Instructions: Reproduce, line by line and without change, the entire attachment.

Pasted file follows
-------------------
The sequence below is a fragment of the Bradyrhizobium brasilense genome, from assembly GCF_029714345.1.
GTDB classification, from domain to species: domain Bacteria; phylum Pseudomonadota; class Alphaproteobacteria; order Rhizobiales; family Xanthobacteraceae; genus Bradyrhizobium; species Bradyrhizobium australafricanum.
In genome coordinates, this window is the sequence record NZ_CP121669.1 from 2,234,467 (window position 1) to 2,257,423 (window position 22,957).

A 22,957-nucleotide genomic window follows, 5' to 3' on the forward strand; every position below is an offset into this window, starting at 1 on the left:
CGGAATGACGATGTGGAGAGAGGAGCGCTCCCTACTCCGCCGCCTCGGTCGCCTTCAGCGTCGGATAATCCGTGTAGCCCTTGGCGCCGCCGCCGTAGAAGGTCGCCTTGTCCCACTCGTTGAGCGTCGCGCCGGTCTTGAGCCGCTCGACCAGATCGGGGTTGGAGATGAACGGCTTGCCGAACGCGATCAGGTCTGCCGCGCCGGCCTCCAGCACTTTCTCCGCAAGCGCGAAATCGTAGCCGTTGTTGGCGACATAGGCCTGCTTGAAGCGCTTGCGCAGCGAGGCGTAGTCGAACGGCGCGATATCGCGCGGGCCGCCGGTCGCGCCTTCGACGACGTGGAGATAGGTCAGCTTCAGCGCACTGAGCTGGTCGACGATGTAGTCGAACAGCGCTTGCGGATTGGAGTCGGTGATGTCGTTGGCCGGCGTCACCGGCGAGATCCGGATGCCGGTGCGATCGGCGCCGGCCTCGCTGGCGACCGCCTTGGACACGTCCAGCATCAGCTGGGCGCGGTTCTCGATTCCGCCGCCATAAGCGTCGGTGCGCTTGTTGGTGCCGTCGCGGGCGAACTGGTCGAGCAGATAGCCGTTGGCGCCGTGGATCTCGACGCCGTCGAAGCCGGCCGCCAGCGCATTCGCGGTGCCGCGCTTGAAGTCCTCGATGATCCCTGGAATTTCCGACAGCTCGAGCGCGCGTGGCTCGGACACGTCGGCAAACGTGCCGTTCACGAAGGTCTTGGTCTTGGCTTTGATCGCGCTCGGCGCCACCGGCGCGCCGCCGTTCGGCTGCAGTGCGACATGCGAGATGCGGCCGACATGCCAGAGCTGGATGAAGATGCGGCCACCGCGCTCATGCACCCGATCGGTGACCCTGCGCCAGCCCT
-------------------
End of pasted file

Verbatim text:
The sequence below is a fragment of the Bradyrhizobium brasilense genome, from assembly GCF_029714345.1.
GTDB classification, from domain to species: domain Bacteria; phylum Pseudomonadota; class Alphaproteobacteria; order Rhizobiales; family Xanthobacteraceae; genus Bradyrhizobium; species Bradyrhizobium australafricanum.
In genome coordinates, this window is the sequence record NZ_CP121669.1 from 2,234,467 (window position 1) to 2,257,423 (window position 22,957).

A 22,957-nucleotide genomic window follows, 5' to 3' on the forward strand; every position below is an offset into this window, starting at 1 on the left:
CGGAATGACGATGTGGAGAGAGGAGCGCTCCCTACTCCGCCGCCTCGGTCGCCTTCAGCGTCGGATAATCCGTGTAGCCCTTGGCGCCGCCGCCGTAGAAGGTCGCCTTGTCCCACTCGTTGAGCGTCGCGCCGGTCTTGAGCCGCTCGACCAGATCGGGGTTGGAGATGAACGGCTTGCCGAACGCGATCAGGTCTGCCGCGCCGGCCTCCAGCACTTTCTCCGCAAGCGCGAAATCGTAGCCGTTGTTGGCGACATAGGCCTGCTTGAAGCGCTTGCGCAGCGAGGCGTAGTCGAACGGCGCGATATCGCGCGGGCCGCCGGTCGCGCCTTCGACGACGTGGAGATAGGTCAGCTTCAGCGCACTGAGCTGGTCGACGATGTAGTCGAACAGCGCTTGCGGATTGGAGTCGGTGATGTCGTTGGCCGGCGTCACCGGCGAGATCCGGATGCCGGTGCGATCGGCGCCGGCCTCGCTGGCGACCGCCTTGGACACGTCCAGCATCAGCTGGGCGCGGTTCTCGATTCCGCCGCCATAAGCGTCGGTGCGCTTGTTGGTGCCGTCGCGGGCGAACTGGTCGAGCAGATAGCCGTTGGCGCCGTGGATCTCGACGCCGTCGAAGCCGGCCGCCAGCGCATTCGCGGTGCCGCGCTTGAAGTCCTCGATGATCCCTGGAATTTCCGACAGCTCGAGCGCGCGTGGCTCGGACACGTCGGCAAACGTGCCGTTCACGAAGGTCTTGGTCTTGGCTTTGATCGCGCTCGGCGCCACCGGCGCGCCGCCGTTCGGCTGCAGTGCGACATGCGAGATGCGGCCGACATGCCAGAGCTGGATGAAGATGCGGCCACCGCGCTCATGCACCCGATCGGTGACCCTGCGCCAGCCCT